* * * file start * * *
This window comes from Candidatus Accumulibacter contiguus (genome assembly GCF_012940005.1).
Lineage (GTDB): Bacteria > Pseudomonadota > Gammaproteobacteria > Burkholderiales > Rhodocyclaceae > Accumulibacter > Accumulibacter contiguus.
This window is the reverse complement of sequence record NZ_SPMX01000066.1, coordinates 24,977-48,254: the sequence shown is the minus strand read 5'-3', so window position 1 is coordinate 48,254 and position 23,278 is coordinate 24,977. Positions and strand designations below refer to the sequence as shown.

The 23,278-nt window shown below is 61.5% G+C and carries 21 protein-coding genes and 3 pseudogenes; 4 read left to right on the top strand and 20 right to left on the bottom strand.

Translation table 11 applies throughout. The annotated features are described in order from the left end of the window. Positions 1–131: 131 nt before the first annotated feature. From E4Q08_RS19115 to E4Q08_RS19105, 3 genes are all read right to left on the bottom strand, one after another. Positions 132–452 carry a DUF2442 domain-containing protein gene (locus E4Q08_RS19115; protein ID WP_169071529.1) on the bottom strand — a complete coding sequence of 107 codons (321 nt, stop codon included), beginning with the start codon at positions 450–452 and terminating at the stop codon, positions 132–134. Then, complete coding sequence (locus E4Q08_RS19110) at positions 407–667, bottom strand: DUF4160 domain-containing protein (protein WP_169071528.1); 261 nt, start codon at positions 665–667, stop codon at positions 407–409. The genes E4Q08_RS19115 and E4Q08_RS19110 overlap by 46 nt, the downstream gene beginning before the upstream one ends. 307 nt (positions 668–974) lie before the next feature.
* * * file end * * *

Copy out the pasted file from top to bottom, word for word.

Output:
This window comes from Candidatus Accumulibacter contiguus (genome assembly GCF_012940005.1).
Lineage (GTDB): Bacteria > Pseudomonadota > Gammaproteobacteria > Burkholderiales > Rhodocyclaceae > Accumulibacter > Accumulibacter contiguus.
This window is the reverse complement of sequence record NZ_SPMX01000066.1, coordinates 24,977-48,254: the sequence shown is the minus strand read 5'-3', so window position 1 is coordinate 48,254 and position 23,278 is coordinate 24,977. Positions and strand designations below refer to the sequence as shown.

The 23,278-nt window shown below is 61.5% G+C and carries 21 protein-coding genes and 3 pseudogenes; 4 read left to right on the top strand and 20 right to left on the bottom strand.

Translation table 11 applies throughout. The annotated features are described in order from the left end of the window. Positions 1–131: 131 nt before the first annotated feature. From E4Q08_RS19115 to E4Q08_RS19105, 3 genes are all read right to left on the bottom strand, one after another. Positions 132–452 carry a DUF2442 domain-containing protein gene (locus E4Q08_RS19115; protein ID WP_169071529.1) on the bottom strand — a complete coding sequence of 107 codons (321 nt, stop codon included), beginning with the start codon at positions 450–452 and terminating at the stop codon, positions 132–134. Then, complete coding sequence (locus E4Q08_RS19110) at positions 407–667, bottom strand: DUF4160 domain-containing protein (protein WP_169071528.1); 261 nt, start codon at positions 665–667, stop codon at positions 407–409. The genes E4Q08_RS19115 and E4Q08_RS19110 overlap by 46 nt, the downstream gene beginning before the upstream one ends. 307 nt (positions 668–974) lie before the next feature.